d. Bids. Referring to an agenda item to extend the bid for body repair on town cars and trucks for an additional year, Fred Gulitz asked why the town did not rebid the service. While praising the work of Tompkins Garage, the vendor that had the winning bid in 2009, he said there were 11 auto body shops within a 10 mile radius and that the town might be able to save money if it solicited new bids.
Supervisor Grace said he would look into the issue and, as there was no rush to extend the contract, the item was pulled from the agenda. Highway Superintendent DiBartolo, who has taken over the responsibility for this bid after the retirement of Pat Lofaro, said that it was typical to do bids that gave the town the option to extend the bid for three additional one year periods. He said that Tompkins charged $27 an hour which was a “terrific number.”
e. Trail system. Tim O’Connell of the Westchester Mountain Bike Association gave the board a report of the status of the town’s growing trail system, used by both hikers and mountain bike users. Fifteen miles of new trails have been added in the Sylvan Glen, Woodlands Legacy and Granite Knolls trail systems. (Note: The bridge over the Taconic links the three trails.) Citing the need for additional parking, he asked the board to do something to demolish the deteriorated barn along Stoney Street that was part of the Granite Knolls acquisition. Highway Superintendent DiBartolo said that his department is currently working on the tennis courts at the Granite Knolls site and that possibly the site’s old basketball court could be used for parking. Supervisor Grace said that as there were many issues that needed to be discussed, he would ask Mr. O‘Connell to come to a work session.
In response to comments from Fred Gulitz about the value of the wood in the barn, Mr. O’Connell said that he had contacted several potential buyers but that no one was interested. Councilman Bianco noted that the town had been trying to work with local churches to dispose of religious artifacts located in the barn which was previously owned by the Jesuits.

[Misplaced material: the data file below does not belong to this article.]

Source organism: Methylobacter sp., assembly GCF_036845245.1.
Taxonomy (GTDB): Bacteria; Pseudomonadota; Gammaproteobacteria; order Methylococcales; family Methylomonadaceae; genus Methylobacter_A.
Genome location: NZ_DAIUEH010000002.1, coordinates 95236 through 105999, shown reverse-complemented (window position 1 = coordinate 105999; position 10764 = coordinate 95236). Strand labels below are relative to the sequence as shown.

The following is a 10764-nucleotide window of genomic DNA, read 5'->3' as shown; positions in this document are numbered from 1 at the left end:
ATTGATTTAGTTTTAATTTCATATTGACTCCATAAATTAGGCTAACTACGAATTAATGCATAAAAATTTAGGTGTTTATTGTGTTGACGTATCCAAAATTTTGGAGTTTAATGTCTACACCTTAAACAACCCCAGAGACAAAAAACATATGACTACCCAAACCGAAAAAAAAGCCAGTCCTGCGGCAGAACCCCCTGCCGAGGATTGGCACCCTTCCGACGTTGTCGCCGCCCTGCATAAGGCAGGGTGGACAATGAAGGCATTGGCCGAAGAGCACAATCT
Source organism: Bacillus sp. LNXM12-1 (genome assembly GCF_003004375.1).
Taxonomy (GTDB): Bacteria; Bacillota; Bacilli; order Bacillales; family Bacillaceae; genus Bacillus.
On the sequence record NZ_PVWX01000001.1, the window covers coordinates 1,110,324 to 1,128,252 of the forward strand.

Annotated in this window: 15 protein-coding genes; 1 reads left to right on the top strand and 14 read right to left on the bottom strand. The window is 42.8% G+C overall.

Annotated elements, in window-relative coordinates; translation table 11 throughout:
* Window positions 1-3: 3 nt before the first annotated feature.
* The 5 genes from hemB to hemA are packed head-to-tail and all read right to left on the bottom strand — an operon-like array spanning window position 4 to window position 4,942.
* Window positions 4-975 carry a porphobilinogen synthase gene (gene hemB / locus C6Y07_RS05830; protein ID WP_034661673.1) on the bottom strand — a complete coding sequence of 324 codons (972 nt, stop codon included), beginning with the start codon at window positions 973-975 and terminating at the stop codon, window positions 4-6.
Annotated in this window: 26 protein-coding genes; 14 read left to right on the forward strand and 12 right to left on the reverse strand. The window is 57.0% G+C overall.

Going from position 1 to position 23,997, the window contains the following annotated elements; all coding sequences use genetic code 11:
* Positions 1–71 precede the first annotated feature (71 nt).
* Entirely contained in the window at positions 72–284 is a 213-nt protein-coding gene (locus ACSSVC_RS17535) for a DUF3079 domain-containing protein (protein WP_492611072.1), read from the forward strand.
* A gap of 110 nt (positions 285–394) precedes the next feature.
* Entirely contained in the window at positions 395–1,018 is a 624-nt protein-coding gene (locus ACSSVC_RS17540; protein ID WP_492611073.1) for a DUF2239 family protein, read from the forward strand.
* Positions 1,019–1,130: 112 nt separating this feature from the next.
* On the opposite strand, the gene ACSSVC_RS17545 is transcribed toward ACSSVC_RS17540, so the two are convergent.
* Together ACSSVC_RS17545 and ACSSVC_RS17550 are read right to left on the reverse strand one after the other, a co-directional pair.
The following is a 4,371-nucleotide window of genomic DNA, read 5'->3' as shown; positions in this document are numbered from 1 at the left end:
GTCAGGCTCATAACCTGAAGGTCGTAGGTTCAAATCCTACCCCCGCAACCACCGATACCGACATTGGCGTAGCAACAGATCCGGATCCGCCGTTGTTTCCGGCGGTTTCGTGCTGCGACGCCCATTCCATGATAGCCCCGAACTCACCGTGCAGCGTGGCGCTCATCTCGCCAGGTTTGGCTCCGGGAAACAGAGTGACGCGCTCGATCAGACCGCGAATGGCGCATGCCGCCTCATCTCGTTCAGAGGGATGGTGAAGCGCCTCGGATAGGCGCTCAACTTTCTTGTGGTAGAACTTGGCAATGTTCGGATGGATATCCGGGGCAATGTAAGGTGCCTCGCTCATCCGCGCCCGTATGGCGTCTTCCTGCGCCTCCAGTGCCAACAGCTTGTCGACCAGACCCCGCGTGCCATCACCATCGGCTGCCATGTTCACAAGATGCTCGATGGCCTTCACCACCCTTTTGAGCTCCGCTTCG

In response to a question from Gil Kaufmann during the second Courtesy of the Floor about what types of bikes used the Woodlands Legacy trail, it was explained that mountain bikes were permitted. Mr. Kaufmann said that something should be done about bike riders who may be creating safety problems for those using the fields.
f. Bernstein House. Ed Ciffone raised the issue of a realtor having been engaged to sell the Bernstein House. In response, Supervisor Grace said that the issue had been reported incorrectly and that there had been no board resolution to engage Mr. Primavera. “We were careful what we did. It was reported incorrectly.” During the second Courtesy of the Floor, Mr. Ciffone reminded the board that the proceeds from last year’s auction of the Bernstein House (when the high bidder reneged on his bid, he lost his deposit) were supposed to go to the museum and not into the general fund. Both Supervisor Grace and Town Attorney Koster disagreed with his legal interpretation of the deed that gave the property to the town.
g. Yorktown Events sign. Chris Sciara said that the two downed Events signs were being stored in his shop and that he would donate the labor to repair them. He suggested that rather than have empty spaces on the signs, local businesses should be able to advertise on them.
4. Public hearing on proposed law relating to Temporary Certificates of Occupancy
Supervisor Grace explained that the purpose of the proposed local law was to extend the period of time for a temporary certification of occupancy (TCO) from the current 90 days to 180 days.
Susan Siegel (the person writing these notes) spoke in opposition to the proposal law and expressed concern that 180 days, plus a 90 day extension, plus the possibility of indefinite extensions, gave the property owner legal cover to indefinitely postpone making site plan improvements that might compromise public safety issues. She said the proposed law had no criteria or standards for judging what constituted “good cause” for the town approving the issuance of a TCO.